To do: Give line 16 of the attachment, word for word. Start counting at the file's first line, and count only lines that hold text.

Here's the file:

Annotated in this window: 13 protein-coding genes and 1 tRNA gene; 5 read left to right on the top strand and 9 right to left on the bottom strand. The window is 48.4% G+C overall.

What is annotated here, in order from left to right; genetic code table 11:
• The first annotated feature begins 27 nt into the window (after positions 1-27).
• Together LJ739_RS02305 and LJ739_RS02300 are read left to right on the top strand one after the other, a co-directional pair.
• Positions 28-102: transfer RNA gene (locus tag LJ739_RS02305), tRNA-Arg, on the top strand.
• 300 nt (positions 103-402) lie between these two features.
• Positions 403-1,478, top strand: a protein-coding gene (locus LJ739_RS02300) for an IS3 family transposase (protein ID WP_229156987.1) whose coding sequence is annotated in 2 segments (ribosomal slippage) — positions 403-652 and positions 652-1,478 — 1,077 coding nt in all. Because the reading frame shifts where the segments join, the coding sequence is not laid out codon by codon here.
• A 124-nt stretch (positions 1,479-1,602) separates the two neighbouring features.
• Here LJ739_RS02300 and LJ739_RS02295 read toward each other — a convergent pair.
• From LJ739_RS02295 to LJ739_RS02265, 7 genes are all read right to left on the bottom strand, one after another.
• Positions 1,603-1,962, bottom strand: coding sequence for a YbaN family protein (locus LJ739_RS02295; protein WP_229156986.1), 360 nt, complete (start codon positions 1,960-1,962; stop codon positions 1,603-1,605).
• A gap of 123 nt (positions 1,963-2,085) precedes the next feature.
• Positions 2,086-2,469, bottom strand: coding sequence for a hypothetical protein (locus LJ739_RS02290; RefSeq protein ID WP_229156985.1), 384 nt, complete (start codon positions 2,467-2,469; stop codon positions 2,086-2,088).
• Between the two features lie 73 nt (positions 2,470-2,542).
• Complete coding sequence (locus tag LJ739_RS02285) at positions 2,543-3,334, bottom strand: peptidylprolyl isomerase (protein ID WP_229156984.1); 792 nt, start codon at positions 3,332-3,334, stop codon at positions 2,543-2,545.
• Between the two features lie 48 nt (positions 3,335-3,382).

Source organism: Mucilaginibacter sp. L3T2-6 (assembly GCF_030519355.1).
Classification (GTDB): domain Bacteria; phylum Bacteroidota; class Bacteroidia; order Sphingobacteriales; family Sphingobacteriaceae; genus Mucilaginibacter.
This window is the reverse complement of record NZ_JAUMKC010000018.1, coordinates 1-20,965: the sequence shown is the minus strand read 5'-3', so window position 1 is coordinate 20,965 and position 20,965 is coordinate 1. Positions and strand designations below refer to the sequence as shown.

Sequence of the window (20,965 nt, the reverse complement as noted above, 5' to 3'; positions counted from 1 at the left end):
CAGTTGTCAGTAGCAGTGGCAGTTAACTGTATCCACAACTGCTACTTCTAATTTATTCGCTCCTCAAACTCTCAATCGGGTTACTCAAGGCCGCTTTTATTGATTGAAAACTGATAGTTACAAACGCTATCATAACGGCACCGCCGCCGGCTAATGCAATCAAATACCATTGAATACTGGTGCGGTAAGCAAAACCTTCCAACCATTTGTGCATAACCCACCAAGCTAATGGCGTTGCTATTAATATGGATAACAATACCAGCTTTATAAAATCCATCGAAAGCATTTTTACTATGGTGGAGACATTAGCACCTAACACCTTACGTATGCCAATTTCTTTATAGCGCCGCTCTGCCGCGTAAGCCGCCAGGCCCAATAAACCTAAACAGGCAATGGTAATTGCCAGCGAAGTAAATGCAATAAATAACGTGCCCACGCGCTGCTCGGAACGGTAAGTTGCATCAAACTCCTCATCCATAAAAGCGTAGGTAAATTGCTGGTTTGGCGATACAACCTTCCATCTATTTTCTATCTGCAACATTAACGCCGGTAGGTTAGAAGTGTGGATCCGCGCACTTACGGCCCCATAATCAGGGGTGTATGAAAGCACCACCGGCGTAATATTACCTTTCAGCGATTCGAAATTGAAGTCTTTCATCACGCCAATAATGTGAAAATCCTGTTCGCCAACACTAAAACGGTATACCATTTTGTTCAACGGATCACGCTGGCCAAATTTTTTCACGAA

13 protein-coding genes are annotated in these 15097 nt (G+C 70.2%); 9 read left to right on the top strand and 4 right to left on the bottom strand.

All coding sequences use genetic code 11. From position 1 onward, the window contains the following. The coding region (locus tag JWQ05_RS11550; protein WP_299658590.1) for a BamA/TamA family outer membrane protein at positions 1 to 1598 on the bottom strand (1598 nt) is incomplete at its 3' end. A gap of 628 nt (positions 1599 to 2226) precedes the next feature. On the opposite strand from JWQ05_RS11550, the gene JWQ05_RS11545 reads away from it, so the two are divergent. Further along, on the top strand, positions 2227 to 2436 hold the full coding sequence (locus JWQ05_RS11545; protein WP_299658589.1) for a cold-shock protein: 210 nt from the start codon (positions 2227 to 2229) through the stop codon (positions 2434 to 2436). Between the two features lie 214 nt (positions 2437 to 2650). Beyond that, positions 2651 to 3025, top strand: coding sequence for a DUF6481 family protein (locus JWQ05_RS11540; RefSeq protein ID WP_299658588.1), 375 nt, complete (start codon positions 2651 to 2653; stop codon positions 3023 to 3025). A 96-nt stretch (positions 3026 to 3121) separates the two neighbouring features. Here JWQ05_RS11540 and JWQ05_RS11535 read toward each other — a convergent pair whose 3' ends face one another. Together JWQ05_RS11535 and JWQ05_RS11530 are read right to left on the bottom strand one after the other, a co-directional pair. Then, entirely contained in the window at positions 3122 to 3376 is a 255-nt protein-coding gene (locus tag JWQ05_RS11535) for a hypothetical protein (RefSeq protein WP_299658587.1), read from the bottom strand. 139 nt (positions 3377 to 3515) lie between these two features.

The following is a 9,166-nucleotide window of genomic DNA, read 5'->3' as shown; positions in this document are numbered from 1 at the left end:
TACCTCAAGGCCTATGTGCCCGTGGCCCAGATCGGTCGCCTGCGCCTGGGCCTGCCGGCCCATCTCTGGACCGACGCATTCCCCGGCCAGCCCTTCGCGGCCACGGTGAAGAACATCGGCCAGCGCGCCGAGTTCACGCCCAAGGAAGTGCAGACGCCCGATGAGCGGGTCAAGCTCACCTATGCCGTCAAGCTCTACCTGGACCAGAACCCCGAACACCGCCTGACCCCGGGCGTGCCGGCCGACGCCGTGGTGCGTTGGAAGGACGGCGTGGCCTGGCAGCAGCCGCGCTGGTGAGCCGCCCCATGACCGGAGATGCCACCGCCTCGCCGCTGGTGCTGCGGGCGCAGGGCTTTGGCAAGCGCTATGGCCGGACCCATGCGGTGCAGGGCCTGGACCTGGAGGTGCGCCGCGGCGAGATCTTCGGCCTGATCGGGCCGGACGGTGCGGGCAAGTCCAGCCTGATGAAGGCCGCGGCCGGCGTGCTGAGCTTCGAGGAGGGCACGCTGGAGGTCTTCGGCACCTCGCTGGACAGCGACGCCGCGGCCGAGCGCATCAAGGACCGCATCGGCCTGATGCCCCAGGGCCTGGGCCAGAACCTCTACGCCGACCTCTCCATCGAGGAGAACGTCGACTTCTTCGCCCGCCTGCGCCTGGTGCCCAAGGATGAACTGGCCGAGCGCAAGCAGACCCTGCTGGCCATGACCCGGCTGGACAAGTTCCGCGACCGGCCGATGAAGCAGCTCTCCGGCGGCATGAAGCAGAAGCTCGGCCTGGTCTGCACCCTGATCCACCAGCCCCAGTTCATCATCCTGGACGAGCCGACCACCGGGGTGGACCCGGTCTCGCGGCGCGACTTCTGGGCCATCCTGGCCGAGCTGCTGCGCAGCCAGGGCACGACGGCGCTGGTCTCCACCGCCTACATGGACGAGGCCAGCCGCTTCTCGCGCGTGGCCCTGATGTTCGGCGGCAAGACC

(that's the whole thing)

• Between the two features lie 48 nt (positions 3,335-3,382).